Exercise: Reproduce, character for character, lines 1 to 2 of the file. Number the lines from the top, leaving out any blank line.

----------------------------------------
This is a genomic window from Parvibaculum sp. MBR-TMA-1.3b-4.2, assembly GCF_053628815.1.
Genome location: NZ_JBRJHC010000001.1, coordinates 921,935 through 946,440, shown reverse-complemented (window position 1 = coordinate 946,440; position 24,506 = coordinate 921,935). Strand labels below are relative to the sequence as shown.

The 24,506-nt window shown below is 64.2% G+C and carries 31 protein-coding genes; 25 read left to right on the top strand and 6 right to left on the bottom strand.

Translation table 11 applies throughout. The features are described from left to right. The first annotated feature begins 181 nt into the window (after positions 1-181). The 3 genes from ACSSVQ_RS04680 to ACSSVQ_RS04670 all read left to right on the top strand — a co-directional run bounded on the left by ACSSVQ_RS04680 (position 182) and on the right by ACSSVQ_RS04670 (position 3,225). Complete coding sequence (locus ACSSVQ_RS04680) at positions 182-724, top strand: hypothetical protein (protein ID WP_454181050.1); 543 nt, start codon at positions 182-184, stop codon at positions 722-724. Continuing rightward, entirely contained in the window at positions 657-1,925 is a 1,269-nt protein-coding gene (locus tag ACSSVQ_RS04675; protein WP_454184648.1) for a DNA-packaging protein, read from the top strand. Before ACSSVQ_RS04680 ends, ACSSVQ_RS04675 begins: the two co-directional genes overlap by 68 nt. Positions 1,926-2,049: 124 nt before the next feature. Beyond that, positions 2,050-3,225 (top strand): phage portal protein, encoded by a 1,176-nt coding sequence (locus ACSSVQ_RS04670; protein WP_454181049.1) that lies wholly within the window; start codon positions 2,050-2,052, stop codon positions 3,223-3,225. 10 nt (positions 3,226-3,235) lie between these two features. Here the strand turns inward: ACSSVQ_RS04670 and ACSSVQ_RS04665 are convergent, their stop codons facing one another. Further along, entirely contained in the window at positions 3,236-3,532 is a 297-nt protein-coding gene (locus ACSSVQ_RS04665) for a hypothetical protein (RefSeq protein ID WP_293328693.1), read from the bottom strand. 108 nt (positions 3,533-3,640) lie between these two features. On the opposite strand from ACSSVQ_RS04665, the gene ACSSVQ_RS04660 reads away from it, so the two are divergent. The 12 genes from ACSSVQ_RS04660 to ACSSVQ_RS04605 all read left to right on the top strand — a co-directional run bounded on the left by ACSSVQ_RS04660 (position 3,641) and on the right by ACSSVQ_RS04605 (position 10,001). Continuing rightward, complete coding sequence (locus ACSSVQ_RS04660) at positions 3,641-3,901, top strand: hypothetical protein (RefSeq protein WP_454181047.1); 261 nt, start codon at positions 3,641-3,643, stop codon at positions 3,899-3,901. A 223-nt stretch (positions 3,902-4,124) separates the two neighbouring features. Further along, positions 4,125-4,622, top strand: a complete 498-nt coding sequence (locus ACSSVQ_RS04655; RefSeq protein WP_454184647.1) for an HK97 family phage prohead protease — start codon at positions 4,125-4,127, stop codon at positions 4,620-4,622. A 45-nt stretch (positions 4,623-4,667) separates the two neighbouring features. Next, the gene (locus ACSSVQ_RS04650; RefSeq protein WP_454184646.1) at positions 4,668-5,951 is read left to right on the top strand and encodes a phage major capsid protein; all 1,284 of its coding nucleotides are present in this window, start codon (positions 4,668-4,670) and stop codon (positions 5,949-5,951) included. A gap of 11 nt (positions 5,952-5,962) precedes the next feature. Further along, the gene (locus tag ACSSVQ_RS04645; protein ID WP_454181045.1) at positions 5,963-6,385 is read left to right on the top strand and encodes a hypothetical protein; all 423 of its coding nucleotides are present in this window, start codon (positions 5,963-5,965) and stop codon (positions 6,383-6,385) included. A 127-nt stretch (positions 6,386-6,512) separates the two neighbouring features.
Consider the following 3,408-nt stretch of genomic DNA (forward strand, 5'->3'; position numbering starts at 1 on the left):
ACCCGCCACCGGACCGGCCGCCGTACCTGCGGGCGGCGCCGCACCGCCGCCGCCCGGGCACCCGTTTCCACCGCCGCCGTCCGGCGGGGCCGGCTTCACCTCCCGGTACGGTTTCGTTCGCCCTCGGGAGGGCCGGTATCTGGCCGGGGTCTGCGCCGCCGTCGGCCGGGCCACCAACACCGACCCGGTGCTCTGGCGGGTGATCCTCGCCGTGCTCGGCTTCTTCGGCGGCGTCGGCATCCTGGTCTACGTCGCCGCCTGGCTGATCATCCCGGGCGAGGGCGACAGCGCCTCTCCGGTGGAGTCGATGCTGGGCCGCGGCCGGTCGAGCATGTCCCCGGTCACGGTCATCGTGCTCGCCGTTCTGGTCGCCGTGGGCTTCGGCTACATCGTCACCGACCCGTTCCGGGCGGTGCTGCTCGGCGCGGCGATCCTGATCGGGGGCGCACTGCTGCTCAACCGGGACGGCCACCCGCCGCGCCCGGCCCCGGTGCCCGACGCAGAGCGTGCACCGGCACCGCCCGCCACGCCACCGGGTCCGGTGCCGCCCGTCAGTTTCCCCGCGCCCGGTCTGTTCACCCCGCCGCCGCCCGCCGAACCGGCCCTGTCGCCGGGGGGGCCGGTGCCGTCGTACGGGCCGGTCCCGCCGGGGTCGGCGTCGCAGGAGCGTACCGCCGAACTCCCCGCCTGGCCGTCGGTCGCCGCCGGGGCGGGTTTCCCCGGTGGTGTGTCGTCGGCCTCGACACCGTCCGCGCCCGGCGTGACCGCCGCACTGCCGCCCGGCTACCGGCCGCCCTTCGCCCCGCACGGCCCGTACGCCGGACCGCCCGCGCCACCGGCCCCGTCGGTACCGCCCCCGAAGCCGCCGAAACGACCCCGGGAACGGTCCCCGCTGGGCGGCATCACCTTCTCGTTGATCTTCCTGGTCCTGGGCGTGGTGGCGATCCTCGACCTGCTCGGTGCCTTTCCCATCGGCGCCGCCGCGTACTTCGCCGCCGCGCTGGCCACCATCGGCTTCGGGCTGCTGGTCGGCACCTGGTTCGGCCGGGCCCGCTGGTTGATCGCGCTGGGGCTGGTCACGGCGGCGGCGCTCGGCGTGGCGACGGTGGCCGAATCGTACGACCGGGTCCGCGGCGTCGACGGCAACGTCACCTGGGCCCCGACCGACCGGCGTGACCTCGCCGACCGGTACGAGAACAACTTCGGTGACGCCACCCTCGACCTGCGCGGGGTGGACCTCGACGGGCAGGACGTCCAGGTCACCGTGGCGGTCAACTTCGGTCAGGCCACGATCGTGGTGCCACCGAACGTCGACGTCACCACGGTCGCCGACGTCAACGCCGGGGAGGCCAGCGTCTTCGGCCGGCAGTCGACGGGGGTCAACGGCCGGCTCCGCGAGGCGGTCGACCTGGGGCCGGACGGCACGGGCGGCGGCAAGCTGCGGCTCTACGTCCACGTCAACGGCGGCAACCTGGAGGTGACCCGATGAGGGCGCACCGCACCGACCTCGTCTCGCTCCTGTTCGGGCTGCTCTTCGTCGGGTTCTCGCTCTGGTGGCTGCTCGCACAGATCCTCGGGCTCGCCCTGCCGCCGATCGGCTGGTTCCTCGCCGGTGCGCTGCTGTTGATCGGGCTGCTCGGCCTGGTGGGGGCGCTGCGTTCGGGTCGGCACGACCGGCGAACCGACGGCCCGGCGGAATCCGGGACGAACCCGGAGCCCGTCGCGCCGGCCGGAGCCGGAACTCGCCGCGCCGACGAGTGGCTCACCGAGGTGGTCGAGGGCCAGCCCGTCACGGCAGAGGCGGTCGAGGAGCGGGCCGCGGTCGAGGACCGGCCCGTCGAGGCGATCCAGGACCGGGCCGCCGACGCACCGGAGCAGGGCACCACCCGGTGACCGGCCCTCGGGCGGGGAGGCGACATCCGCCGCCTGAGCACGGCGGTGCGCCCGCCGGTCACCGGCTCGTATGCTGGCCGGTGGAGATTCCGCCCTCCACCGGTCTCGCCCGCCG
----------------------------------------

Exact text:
This is a genomic window from Parvibaculum sp. MBR-TMA-1.3b-4.2, assembly GCF_053628815.1.
Genome location: NZ_JBRJHC010000001.1, coordinates 921,935 through 946,440, shown reverse-complemented (window position 1 = coordinate 946,440; position 24,506 = coordinate 921,935). Strand labels below are relative to the sequence as shown.